It’s every bargain-hunter’s favorite week of the year: Chicago Restaurant Week. The event runs January 24 to February 9, and offers $24 lunch or brunch menus and $36 or $48 dinner menus.

I’ve had a love-hate relationship with Restaurant Week for many years, ever since I decided to prove, mathematically, that Restaurant Week was not a particularly great deal. Since then, a lot has changed: More than 400 restaurants are participating this year, brunch has become an option, and menus are generally better bargains than before.

Still, it’s easy to get a bad deal or mediocre meal. Here are a few tips to achieve the very best Restaurant Week experience.

Certain Diners Should Just Avoid Restaurant Week (Sorry!)…

Before even thinking about which restaurant to go to, figure out if your tastes and dietary restrictions would be a limiting factor. If you’re vegetarian, it’s hard to find a Restaurant Week menu with more than one good vegetarian option. Picky eaters won’t be able to maximize value, either, because they won’t be able to take advantage of the entire menu. Lovers of sushi, tapas, small plates, or other modes of dining that aren’t appetizer-entrée-dessert probably won’t get a great value, either.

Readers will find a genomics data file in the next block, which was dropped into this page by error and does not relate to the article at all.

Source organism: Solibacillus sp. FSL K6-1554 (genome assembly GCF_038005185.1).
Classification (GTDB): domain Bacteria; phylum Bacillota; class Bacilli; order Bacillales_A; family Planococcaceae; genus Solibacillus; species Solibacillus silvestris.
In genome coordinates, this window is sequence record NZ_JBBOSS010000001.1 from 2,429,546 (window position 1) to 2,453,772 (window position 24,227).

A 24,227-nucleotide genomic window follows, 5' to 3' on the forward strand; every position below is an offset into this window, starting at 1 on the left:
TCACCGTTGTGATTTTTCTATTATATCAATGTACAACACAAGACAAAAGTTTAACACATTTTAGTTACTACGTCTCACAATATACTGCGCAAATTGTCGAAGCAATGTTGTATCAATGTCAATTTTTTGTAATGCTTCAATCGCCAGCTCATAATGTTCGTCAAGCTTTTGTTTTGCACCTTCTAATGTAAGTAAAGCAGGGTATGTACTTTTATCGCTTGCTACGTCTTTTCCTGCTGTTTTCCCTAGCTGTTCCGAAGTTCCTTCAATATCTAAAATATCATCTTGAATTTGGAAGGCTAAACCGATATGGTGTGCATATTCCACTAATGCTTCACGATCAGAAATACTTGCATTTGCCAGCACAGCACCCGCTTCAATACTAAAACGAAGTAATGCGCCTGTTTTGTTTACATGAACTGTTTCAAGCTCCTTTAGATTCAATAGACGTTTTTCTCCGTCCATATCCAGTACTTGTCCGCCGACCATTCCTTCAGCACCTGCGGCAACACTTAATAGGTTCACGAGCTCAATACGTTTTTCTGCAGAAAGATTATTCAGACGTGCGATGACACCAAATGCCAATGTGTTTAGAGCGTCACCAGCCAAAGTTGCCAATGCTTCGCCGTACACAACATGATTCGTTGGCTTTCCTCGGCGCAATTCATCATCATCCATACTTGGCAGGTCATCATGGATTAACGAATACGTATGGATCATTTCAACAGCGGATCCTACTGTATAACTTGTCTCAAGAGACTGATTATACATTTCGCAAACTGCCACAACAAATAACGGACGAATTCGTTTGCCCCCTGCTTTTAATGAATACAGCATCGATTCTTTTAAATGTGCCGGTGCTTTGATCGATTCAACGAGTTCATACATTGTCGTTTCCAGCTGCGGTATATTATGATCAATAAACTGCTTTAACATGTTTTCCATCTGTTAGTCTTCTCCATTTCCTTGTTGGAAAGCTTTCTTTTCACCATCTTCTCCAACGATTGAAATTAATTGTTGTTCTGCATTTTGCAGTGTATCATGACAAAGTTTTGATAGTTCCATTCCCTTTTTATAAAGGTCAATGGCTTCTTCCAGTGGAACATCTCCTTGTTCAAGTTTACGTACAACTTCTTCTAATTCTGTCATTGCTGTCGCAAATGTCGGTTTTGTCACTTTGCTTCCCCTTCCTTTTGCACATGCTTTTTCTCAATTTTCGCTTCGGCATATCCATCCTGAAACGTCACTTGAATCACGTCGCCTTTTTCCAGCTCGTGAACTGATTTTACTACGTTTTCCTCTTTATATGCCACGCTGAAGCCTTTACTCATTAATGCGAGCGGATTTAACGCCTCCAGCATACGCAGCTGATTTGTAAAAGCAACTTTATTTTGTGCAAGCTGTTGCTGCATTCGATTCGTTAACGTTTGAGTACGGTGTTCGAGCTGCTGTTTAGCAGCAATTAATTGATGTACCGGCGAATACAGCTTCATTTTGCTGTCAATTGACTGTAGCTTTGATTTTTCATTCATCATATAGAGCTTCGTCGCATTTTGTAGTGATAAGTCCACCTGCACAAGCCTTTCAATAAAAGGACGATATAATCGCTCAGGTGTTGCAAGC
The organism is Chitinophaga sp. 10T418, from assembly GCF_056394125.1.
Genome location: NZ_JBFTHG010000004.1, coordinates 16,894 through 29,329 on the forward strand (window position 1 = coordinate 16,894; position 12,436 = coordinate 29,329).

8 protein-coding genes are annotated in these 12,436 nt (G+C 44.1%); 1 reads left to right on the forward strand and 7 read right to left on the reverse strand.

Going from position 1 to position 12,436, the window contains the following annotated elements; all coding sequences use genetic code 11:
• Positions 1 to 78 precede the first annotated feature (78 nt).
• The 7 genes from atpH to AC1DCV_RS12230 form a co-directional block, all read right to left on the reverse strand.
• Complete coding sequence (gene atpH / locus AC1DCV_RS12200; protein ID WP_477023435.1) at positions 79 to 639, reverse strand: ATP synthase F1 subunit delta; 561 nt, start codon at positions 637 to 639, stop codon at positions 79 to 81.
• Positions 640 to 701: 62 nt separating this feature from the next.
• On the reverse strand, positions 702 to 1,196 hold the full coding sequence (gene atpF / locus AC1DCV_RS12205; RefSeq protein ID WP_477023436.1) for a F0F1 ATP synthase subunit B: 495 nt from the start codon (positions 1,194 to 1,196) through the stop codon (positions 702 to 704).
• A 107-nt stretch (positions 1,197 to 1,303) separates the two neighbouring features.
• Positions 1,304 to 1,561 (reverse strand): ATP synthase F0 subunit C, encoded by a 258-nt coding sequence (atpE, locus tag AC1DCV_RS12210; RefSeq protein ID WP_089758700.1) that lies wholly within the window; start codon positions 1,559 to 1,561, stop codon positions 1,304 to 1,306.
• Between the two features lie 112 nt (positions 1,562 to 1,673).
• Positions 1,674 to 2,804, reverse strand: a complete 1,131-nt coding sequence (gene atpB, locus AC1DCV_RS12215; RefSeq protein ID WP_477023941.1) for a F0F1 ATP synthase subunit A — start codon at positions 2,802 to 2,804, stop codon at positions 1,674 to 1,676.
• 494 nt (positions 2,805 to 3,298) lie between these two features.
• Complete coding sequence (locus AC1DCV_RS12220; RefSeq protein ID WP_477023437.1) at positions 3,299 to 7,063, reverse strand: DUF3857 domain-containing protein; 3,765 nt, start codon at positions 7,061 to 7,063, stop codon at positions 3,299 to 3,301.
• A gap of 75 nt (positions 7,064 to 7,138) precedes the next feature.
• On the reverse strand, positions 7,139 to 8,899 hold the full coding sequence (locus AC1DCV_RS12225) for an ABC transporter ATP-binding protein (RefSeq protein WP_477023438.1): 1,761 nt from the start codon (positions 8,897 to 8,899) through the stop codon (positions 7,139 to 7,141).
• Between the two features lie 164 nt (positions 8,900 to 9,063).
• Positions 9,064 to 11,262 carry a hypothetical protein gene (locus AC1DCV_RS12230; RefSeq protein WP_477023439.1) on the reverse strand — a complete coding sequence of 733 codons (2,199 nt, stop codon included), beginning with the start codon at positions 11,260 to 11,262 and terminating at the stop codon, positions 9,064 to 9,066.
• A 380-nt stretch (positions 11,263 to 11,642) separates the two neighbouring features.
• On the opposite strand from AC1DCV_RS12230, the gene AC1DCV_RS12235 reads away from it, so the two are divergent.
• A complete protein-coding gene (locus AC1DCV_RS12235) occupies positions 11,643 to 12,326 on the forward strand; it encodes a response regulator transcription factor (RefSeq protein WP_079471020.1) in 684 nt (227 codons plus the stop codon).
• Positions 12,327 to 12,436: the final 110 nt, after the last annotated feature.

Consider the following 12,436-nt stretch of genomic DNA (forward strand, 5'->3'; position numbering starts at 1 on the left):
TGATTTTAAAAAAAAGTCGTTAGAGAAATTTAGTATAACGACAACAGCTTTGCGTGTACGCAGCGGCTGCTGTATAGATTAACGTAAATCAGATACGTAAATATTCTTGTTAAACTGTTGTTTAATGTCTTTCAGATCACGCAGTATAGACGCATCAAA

…But Other Diners Will Love It

If there are some people who should avoid restaurant week, there are also certain people that the promotion is practically tailored towards. If you’re a carnivore, you’ll find some great steakhouse deals or be moved to try a place like Texas de Brazil, where you can sample a wide array of meats. If you’re a lover of all-you-can-eat places, like Zed451, they offer pretty much the same menu they always do, just for less.

Remember: This Isn’t the Only Dining Week

There’s a reason Restaurant Week is in January — it drives business during an incredibly slow time for the restaurant industry. That said, there are a lot of other “weeks” that model themselves on Restaurant Week. Black Restaurant Week is coming in February, a cluster of suburbs will celebrate Chicago Northwest Restaurant Week in March, and lots of neighborhoods have their own version of Restaurant Week. (For example, Lincoln Square’s is in October.)

Check for Regular (Better?) Dining Deals

It’s easy to get so fixated on the reservation frenzy that is Restaurant Week that it overshadows yearlong prix fixe deals that are as good, if not better. A classic example is Blackbird, which offers a regular $28 lunch prix fixe — it’s not quite Restaurant Week, but it’s a pretty great deal.

Check the Math

I’ve taken a year off from doing all the math on Restaurant Week, but now it’s become a phenomenon. The basic premise of that project: to ensure that your prix fixe meal during Restaurant Week is actually a bargain. There’s a lot of sources for the same sort of math I have done in the past, but my favorite is this Reddit post that links to a giant Google spreadsheet. It’s easy to sort, uses the same basic math I did, and includes some fun commentary.

Have a great Restaurant Week!